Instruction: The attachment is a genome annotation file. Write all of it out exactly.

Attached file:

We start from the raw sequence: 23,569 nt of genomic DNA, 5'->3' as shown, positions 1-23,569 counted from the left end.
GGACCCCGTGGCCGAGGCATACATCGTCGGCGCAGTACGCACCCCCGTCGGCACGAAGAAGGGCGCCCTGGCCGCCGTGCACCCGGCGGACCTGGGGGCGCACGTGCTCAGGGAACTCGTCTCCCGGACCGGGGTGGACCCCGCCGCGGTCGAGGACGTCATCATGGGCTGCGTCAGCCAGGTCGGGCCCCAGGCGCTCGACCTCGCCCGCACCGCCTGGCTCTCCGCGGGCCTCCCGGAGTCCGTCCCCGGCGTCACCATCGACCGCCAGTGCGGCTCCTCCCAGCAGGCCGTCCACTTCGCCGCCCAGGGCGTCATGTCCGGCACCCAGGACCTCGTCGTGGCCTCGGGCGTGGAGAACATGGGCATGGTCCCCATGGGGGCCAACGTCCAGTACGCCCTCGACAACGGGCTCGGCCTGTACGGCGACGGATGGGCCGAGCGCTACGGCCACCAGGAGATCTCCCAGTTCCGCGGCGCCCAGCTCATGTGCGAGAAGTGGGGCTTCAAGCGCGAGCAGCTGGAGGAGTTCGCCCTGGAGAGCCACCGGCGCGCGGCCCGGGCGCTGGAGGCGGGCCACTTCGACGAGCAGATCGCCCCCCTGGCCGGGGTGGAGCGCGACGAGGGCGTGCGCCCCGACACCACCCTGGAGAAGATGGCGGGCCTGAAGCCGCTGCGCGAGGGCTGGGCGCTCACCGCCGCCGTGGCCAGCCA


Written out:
We start from the raw sequence: 23,569 nt of genomic DNA, 5'->3' as shown, positions 1-23,569 counted from the left end.
GGACCCCGTGGCCGAGGCATACATCGTCGGCGCAGTACGCACCCCCGTCGGCACGAAGAAGGGCGCCCTGGCCGCCGTGCACCCGGCGGACCTGGGGGCGCACGTGCTCAGGGAACTCGTCTCCCGGACCGGGGTGGACCCCGCCGCGGTCGAGGACGTCATCATGGGCTGCGTCAGCCAGGTCGGGCCCCAGGCGCTCGACCTCGCCCGCACCGCCTGGCTCTCCGCGGGCCTCCCGGAGTCCGTCCCCGGCGTCACCATCGACCGCCAGTGCGGCTCCTCCCAGCAGGCCGTCCACTTCGCCGCCCAGGGCGTCATGTCCGGCACCCAGGACCTCGTCGTGGCCTCGGGCGTGGAGAACATGGGCATGGTCCCCATGGGGGCCAACGTCCAGTACGCCCTCGACAACGGGCTCGGCCTGTACGGCGACGGATGGGCCGAGCGCTACGGCCACCAGGAGATCTCCCAGTTCCGCGGCGCCCAGCTCATGTGCGAGAAGTGGGGCTTCAAGCGCGAGCAGCTGGAGGAGTTCGCCCTGGAGAGCCACCGGCGCGCGGCCCGGGCGCTGGAGGCGGGCCACTTCGACGAGCAGATCGCCCCCCTGGCCGGGGTGGAGCGCGACGAGGGCGTGCGCCCCGACACCACCCTGGAGAAGATGGCGGGCCTGAAGCCGCTGCGCGAGGGCTGGGCGCTCACCGCCGCCGTGGCCAGCCA